In an international business production facilities and hidden costs for offshore companies (entering into a foreign country) hold great significance as they influence make or buy decision. As for China, there is a low restriction imposed on foreign direct investment and labor cost is low. Therefore, it is ideal for a company to set up a manufacturing plant in the selected region and use domestic labor for production and supply chain management than any other option. For example, Apple produces its iPhone in China that are sold across the world (World Bank & International Finance Corporation, 2013; McGregor, 2005).

Global Market and R&D

There are certain communication and pricing strategies specifically effective in China. A simple hierarchical setup, which is in line with the cultural requirements in China, is ideal for smooth upstream, downstream, and cross communication for any offshore or domestic company operating in the region. As for pricing, it should be kept low and affordable, because in the communist culture of China people have limited fixed salaries. Two examples, such as low cost iPhone and low pricing strategy of Tesco in China have already been provided. Luxury and premium products will not enjoy good growth in the region (World Bank & International Finance Corporation, 2013).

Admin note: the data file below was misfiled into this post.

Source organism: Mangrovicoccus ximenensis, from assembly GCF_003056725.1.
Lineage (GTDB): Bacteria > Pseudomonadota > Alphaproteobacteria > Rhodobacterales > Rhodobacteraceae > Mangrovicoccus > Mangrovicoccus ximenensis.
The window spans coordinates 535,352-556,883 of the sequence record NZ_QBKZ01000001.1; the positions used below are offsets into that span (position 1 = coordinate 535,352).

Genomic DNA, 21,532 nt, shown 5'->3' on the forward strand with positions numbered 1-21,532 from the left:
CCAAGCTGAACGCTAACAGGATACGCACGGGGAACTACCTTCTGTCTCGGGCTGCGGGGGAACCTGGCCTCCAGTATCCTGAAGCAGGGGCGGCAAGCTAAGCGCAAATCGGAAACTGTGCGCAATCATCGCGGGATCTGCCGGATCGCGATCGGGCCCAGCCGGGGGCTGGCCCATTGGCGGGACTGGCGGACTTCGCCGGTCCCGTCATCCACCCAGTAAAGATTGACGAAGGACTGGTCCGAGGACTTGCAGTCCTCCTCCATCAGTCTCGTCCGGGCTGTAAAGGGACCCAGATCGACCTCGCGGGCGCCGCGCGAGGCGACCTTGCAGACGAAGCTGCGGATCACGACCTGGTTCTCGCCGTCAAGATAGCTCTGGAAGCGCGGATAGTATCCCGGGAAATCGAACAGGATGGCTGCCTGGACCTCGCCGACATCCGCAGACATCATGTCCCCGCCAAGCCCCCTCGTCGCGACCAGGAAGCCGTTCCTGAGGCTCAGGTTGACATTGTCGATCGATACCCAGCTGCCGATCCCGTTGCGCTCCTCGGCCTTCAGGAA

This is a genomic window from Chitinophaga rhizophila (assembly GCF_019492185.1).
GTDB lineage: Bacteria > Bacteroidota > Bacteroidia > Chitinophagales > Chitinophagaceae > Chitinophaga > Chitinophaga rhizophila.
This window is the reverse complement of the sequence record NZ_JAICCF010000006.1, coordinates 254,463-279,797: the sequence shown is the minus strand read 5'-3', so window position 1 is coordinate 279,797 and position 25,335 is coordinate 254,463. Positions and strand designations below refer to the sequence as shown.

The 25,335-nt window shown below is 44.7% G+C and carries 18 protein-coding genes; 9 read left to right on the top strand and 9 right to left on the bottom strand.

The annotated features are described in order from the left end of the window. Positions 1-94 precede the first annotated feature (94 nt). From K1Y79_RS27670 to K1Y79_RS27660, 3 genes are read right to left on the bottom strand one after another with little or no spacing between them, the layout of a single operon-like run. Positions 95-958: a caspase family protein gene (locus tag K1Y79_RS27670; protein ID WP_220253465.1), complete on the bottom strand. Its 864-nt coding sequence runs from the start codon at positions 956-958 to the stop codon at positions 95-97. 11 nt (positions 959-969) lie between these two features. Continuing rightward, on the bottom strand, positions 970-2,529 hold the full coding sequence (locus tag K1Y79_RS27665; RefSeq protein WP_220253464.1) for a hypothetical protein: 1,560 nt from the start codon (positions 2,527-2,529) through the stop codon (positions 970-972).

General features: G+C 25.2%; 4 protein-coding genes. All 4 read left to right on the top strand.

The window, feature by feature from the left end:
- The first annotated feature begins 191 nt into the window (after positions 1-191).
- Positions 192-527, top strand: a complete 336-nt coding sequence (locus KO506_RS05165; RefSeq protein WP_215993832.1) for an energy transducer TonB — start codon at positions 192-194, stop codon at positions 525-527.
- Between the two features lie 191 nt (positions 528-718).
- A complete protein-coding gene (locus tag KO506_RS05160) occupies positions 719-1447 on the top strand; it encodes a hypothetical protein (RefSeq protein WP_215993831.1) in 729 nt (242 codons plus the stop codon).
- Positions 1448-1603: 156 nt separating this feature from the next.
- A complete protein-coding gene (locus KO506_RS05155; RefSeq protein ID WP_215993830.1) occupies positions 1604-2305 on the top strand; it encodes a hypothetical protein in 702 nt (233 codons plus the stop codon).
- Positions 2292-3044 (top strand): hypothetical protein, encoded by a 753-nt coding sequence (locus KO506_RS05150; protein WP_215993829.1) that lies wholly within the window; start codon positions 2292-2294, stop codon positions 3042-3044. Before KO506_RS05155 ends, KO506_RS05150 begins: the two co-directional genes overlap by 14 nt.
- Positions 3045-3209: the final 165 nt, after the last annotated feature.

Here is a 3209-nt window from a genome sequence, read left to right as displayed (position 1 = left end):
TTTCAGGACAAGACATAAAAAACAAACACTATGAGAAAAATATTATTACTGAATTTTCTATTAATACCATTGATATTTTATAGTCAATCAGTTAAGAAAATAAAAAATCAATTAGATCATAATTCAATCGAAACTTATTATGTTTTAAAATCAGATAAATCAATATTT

Global Human Resource Management

Companies operating at international level have to practice strategic human resource management for the best harmony with cultures and traditions of countries and regions where they operate (Eldridge & McCourt, n.d.). Target Corporation headquartered in the United States is a renowned in the retail sector of America with its branches in different states. However, it is faced with the issue of high turnover due to low employee benefits leading to declining share over past few years (World Bank & International Finance Corporation, 2013). The company has to address this HR issue before it enters China (if it intends) to maximize the chances of its success. In China, it has to compete with established public sector and offer competitive employee benefits scheme for talent management and ensure high productivity.

Accounting in International Business